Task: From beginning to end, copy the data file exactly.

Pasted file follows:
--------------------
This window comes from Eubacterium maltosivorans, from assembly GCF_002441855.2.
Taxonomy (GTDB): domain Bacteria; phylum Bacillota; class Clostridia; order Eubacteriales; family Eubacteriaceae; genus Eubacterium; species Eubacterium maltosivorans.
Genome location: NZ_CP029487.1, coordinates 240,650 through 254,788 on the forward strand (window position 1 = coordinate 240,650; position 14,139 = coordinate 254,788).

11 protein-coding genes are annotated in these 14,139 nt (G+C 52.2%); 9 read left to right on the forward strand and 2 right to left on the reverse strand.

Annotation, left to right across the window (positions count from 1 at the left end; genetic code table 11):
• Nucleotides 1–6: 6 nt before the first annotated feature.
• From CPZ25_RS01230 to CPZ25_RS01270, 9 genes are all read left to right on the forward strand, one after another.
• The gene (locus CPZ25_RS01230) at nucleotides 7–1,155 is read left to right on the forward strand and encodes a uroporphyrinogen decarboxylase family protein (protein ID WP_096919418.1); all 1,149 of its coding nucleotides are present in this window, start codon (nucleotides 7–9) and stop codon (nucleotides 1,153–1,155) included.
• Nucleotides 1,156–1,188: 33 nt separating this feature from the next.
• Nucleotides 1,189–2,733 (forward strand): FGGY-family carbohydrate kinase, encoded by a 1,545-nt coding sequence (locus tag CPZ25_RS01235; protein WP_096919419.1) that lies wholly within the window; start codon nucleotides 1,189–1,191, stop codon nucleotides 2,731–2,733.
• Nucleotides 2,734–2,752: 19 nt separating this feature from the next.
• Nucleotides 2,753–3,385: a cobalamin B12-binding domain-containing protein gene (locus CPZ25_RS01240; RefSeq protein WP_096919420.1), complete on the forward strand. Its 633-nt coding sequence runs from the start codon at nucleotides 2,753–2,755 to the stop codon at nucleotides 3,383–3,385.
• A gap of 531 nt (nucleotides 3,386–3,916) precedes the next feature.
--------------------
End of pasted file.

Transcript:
This window comes from Eubacterium maltosivorans, from assembly GCF_002441855.2.
Taxonomy (GTDB): domain Bacteria; phylum Bacillota; class Clostridia; order Eubacteriales; family Eubacteriaceae; genus Eubacterium; species Eubacterium maltosivorans.
Genome location: NZ_CP029487.1, coordinates 240,650 through 254,788 on the forward strand (window position 1 = coordinate 240,650; position 14,139 = coordinate 254,788).

11 protein-coding genes are annotated in these 14,139 nt (G+C 52.2%); 9 read left to right on the forward strand and 2 right to left on the reverse strand.

Annotation, left to right across the window (positions count from 1 at the left end; genetic code table 11):
• Nucleotides 1–6: 6 nt before the first annotated feature.
• From CPZ25_RS01230 to CPZ25_RS01270, 9 genes are all read left to right on the forward strand, one after another.
• The gene (locus CPZ25_RS01230) at nucleotides 7–1,155 is read left to right on the forward strand and encodes a uroporphyrinogen decarboxylase family protein (protein ID WP_096919418.1); all 1,149 of its coding nucleotides are present in this window, start codon (nucleotides 7–9) and stop codon (nucleotides 1,153–1,155) included.
• Nucleotides 1,156–1,188: 33 nt separating this feature from the next.
• Nucleotides 1,189–2,733 (forward strand): FGGY-family carbohydrate kinase, encoded by a 1,545-nt coding sequence (locus tag CPZ25_RS01235; protein WP_096919419.1) that lies wholly within the window; start codon nucleotides 1,189–1,191, stop codon nucleotides 2,731–2,733.
• Nucleotides 2,734–2,752: 19 nt separating this feature from the next.
• Nucleotides 2,753–3,385: a cobalamin B12-binding domain-containing protein gene (locus CPZ25_RS01240; RefSeq protein WP_096919420.1), complete on the forward strand. Its 633-nt coding sequence runs from the start codon at nucleotides 2,753–2,755 to the stop codon at nucleotides 3,383–3,385.
• A gap of 531 nt (nucleotides 3,386–3,916) precedes the next feature.